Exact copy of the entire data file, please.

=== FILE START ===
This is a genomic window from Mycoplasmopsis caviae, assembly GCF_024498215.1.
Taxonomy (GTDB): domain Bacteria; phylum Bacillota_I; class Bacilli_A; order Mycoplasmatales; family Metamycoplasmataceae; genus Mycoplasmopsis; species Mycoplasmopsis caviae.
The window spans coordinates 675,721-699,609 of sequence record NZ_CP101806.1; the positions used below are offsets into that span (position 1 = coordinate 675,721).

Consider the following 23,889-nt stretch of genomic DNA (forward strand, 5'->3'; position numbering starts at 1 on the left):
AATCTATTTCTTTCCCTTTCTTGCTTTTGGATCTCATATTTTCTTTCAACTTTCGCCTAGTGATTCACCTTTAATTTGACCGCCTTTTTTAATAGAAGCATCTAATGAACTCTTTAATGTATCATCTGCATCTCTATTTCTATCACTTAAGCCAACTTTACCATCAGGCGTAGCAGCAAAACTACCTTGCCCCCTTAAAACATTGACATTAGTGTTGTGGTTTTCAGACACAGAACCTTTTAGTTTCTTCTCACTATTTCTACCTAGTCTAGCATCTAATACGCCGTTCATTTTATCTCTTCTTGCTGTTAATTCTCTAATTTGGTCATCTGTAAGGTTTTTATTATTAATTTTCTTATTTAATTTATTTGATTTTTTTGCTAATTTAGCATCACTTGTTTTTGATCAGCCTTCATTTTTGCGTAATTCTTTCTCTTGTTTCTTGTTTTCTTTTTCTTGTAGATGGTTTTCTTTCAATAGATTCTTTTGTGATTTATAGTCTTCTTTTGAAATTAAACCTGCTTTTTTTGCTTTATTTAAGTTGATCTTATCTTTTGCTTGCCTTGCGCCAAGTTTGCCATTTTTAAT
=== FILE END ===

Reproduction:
This is a genomic window from Mycoplasmopsis caviae, assembly GCF_024498215.1.
Taxonomy (GTDB): domain Bacteria; phylum Bacillota_I; class Bacilli_A; order Mycoplasmatales; family Metamycoplasmataceae; genus Mycoplasmopsis; species Mycoplasmopsis caviae.
The window spans coordinates 675,721-699,609 of sequence record NZ_CP101806.1; the positions used below are offsets into that span (position 1 = coordinate 675,721).

Consider the following 23,889-nt stretch of genomic DNA (forward strand, 5'->3'; position numbering starts at 1 on the left):
AATCTATTTCTTTCCCTTTCTTGCTTTTGGATCTCATATTTTCTTTCAACTTTCGCCTAGTGATTCACCTTTAATTTGACCGCCTTTTTTAATAGAAGCATCTAATGAACTCTTTAATGTATCATCTGCATCTCTATTTCTATCACTTAAGCCAACTTTACCATCAGGCGTAGCAGCAAAACTACCTTGCCCCCTTAAAACATTGACATTAGTGTTGTGGTTTTCAGACACAGAACCTTTTAGTTTCTTCTCACTATTTCTACCTAGTCTAGCATCTAATACGCCGTTCATTTTATCTCTTCTTGCTGTTAATTCTCTAATTTGGTCATCTGTAAGGTTTTTATTATTAATTTTCTTATTTAATTTATTTGATTTTTTTGCTAATTTAGCATCACTTGTTTTTGATCAGCCTTCATTTTTGCGTAATTCTTTCTCTTGTTTCTTGTTTTCTTTTTCTTGTAGATGGTTTTCTTTCAATAGATTCTTTTGTGATTTATAGTCTTCTTTTGAAATTAAACCTGCTTTTTTTGCTTTATTTAAGTTGATCTTATCTTTTGCTTGCCTTGCGCCAAGTTTGCCATTTTTAAT